It is very important to learn about the changes that have taken place in the body and how to prevent complications. You must learn to speak up and ask questions. It is important to actively participate in care.
Communicating is important to all of us. Often people with SCIs feel a lack of control. The more a person is able to communicate their needs, feelings, concerns, or thoughts, the more control they will have.
Communicating after an SCI may be different if a person has a breathing tube or trach. It is very important to find a way to communicate as soon as possible. Other ways to communicate that can be used if a person cannot speak are:
- Communication board: This is a picture/word board. A person can blink, raise an eyebrow, or respond in another agreed upon way to indicate which letter has been chosen. The board also has pictures of basic needs with the word above the picture. Computerized communication: This is a computer with responses that are chosen by moving the mouth, eyes, arms, jaw, or shoulder.
Keep the lungs clear
Take deep breaths and cough often. Use the incentive spirometer each hour while awake. Also, a person may be taught how to do a “quad cough.” This is done by using an upward force by the heel of the hand to push in and up on the diaphragm while a person is trying to cough.
Wear the anti-embolism stockings and sequential compressive devices or foot pumps. Also, family can help with range of motion exercises for the arms and legs, and with turning as directed by the health care team.
Nutrition plays helps with healing and keeping the skin healthy. When under stress or during illness, the body needs more calories. A hospital dietitian will help to figure the calories needed for the best healing and skin protection.
Changes in sensation create a need to make sure there is regular repositioning and turning, and good cleaning after bowel or bladder incontinence. Extra attention to the skin is very important to prevent problems. Use of heating pads and cold packs must be closely checked. Frequent skin checks can also help prevent problems. Specialty mattresses, wheelchair pads (Roho cushions), and other skin care items may be used.
Signs of skin breakdown (bedsores or pressure ulcers) are:
- Red areas that do not go away
- White skin after the pressure source is moved
- Skin spots that turn black or brown
- Tear, cut, or "rug burn" look to the top layer of skin
To help prevent skin problems, a person is fitted for a wheelchair. This most often happens at rehabilitation. Even in a personalized wheelchair, a person should shift their weight often.
Bowel and bladder control
Follow the recommendations of the health care team on diet, fluid intake, and on bowel and bladder programs. Bladder training will start to help with bladder control. This may involve catheterizations every 4 to 6 hours. This depends on the amount of urine in the bladder. The goal is to keep the bladder from being too full. Based on the level of injury, a person may learn to do catheterizations.
A program to keep the joints and muscles moving is called “range of motion.” Physical and occupational therapists work with people to keep their current strength and range of motion. Gentle stretching of the muscles helps to do this. In spite of therapy, a person may have less range of motion. If this happens, changes in therapy, medicines, or surgery may be needed.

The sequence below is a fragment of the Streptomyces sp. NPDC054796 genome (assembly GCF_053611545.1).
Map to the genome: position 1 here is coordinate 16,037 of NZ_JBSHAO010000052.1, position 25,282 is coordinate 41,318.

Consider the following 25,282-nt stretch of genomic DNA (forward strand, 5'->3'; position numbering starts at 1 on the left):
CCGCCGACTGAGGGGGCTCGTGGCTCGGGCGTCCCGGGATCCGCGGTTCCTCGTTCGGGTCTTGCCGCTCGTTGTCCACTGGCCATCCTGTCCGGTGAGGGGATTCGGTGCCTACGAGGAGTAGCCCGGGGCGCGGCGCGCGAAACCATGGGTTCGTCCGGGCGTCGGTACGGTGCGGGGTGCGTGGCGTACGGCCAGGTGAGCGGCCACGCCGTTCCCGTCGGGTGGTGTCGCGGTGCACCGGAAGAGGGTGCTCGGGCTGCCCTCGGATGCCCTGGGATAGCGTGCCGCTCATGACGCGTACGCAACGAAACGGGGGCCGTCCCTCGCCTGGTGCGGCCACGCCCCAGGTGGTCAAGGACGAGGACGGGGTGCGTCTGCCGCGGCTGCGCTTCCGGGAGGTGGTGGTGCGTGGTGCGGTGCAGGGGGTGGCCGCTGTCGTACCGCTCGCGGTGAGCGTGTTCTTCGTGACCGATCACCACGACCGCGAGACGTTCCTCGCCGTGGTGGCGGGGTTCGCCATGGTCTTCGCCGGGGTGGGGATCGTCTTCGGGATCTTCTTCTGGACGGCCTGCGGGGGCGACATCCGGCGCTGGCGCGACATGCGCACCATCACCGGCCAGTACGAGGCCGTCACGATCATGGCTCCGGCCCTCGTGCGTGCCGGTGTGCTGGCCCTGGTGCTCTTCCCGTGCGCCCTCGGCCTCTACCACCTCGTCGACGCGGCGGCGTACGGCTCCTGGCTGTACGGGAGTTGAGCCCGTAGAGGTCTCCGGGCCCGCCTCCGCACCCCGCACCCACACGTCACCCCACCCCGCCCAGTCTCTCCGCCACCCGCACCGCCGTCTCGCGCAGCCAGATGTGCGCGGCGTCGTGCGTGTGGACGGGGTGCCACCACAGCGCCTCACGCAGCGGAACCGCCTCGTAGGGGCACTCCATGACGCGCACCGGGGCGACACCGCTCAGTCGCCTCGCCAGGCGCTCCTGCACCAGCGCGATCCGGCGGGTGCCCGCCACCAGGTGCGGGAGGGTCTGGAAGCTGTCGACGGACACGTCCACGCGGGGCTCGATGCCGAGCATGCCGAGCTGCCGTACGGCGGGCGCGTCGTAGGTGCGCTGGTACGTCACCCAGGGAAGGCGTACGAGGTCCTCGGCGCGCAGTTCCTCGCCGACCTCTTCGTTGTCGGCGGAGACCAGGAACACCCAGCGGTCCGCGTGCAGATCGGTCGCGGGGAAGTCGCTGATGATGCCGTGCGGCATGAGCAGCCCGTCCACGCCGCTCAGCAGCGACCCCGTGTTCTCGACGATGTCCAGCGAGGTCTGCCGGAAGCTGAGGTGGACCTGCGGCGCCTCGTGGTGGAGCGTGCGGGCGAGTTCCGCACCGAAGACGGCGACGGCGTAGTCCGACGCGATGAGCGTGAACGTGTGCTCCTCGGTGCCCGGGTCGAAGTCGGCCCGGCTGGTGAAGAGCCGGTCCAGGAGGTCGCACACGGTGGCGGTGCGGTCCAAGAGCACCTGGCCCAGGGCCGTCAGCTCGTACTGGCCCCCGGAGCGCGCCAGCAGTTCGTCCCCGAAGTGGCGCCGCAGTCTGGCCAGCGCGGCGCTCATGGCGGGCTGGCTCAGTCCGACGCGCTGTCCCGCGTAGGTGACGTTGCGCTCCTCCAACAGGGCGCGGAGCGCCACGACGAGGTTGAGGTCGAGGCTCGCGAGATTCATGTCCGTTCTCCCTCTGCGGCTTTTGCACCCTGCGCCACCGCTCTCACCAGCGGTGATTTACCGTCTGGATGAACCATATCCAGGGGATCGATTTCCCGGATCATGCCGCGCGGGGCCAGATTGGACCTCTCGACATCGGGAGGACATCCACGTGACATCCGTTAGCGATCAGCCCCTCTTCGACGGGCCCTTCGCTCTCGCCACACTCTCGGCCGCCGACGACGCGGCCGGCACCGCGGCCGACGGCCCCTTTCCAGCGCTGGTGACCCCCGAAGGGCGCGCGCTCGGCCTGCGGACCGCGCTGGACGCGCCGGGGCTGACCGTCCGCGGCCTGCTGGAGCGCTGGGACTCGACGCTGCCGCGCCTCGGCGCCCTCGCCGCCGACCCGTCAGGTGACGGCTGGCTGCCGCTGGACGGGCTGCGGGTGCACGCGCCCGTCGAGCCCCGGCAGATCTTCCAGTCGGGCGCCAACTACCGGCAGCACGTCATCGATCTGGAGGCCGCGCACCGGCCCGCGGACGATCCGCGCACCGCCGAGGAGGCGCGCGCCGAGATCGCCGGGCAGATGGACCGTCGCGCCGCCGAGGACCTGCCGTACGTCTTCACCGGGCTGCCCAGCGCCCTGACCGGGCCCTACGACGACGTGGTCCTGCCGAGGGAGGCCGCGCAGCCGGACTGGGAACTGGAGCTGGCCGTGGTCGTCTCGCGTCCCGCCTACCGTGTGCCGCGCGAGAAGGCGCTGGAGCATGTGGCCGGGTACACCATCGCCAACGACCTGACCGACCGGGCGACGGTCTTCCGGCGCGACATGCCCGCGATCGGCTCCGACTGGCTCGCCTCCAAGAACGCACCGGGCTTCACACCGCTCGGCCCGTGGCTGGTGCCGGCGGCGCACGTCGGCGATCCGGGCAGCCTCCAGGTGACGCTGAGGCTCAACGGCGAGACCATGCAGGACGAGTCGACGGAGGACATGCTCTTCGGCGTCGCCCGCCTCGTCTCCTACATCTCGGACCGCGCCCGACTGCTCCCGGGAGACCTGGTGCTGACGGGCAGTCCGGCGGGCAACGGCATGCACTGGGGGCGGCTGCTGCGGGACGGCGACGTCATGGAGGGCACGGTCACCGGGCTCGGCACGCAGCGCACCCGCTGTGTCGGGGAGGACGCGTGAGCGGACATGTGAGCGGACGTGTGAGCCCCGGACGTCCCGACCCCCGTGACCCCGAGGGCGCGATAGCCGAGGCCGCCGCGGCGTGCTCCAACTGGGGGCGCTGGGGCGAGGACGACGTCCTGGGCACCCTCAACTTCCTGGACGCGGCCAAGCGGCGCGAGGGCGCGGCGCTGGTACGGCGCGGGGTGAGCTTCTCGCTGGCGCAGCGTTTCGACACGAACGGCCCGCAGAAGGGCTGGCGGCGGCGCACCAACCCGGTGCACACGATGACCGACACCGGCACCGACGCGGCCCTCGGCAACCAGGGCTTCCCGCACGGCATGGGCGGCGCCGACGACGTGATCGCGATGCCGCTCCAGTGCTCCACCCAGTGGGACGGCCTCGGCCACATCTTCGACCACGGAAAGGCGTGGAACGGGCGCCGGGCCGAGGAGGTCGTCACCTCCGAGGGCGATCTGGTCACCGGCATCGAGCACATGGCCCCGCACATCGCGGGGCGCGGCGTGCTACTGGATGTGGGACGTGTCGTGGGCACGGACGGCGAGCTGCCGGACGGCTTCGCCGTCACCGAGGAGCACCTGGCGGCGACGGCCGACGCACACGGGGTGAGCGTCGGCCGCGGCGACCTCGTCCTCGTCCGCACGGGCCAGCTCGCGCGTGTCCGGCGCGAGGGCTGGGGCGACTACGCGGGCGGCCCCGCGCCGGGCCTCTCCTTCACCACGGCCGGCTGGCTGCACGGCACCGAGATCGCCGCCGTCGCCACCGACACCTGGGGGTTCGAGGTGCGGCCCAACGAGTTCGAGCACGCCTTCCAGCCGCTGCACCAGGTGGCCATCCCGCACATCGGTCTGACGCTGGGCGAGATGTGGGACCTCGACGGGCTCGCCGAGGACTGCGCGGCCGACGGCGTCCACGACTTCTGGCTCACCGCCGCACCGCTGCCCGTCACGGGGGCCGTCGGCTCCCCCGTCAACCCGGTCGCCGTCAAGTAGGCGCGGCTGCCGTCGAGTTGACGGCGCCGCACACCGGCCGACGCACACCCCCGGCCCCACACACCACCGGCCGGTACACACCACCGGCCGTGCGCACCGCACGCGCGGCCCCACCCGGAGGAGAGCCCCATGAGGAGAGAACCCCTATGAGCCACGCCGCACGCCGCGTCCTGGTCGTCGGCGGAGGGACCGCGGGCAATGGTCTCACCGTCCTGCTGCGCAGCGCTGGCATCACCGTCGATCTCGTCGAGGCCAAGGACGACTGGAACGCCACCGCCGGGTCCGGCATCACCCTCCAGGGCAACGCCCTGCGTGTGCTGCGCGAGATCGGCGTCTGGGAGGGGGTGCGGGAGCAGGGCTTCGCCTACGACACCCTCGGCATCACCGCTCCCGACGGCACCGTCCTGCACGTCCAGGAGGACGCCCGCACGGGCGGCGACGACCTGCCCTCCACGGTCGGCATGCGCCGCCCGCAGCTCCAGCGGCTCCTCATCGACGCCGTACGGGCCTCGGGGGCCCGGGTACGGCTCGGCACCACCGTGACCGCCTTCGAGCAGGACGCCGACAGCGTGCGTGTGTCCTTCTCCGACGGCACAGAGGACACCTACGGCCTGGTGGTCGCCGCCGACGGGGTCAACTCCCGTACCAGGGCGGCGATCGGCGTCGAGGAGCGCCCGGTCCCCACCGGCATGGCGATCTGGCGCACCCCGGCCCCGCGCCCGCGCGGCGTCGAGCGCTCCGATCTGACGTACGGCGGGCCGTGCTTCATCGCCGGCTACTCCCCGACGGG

This means bone spurs have developed around joints. It is important to get early treatment when signs start to prevent or limit complications. Tell the health care team if you have any of these changes:
- Sudden loss of joint motion or less range of motion
- Pain with movement or touch
This is uncontrolled muscle spasms in the arms and legs. Spasms can be caused by:
- Rapid movements
- Tight clothing
Exercises and medicine can help to control spasms. Hand/finger splints and ankle splints may also be used to keep muscles and tendons in the hands, lower arms, feet, and lower legs from shortening.
If the injury is at T6 or above, a person is at risk for autonomic hyperreflexia. If the injury is incomplete or lower than T6 it can still happen, but with milder symptoms. The main cause of autonomic hyperreflexia is most often a full bladder. The second and third most common causes are constipation (a full bowel) and skin irritation or skin breakdown. It can also be caused by:
- Straps on splints that are too tight
- Wearing shoes that are too small
- Wearing tight clothes or belts, such as wearing jeans when you have been used to wearing sweatpants
- Not taking supplies for bladder or bowel care when away from home
- Small items that may be in your shoes, such as paper that comes in the toes of new shoes, or in your seat cushion, such as small toys
- Sitting on a wallet
- Seat cushion out of position
- Caffeine or alcohol that can cause a higher urine volume
- Drinking too much alcohol or taking sedatives that make you too drowsy to care for yourself
- Being in an accident or emergency and not being able to tell anyone about your risk for autonomic hyperreflexia. A person should wear a medical ID warning of risk for autonomic hyperreflexia.
Ask questions about autonomic hyperreflexia and tell your health care team about any signs right away. This may be a serious medical emergency.
Choose the right rehabilitation facility
It is important to choose a rehabilitation facility that will best meet a person’s needs. A social worker will help with this. Family members play a vital role in gathering information about facilities (see Appendix III).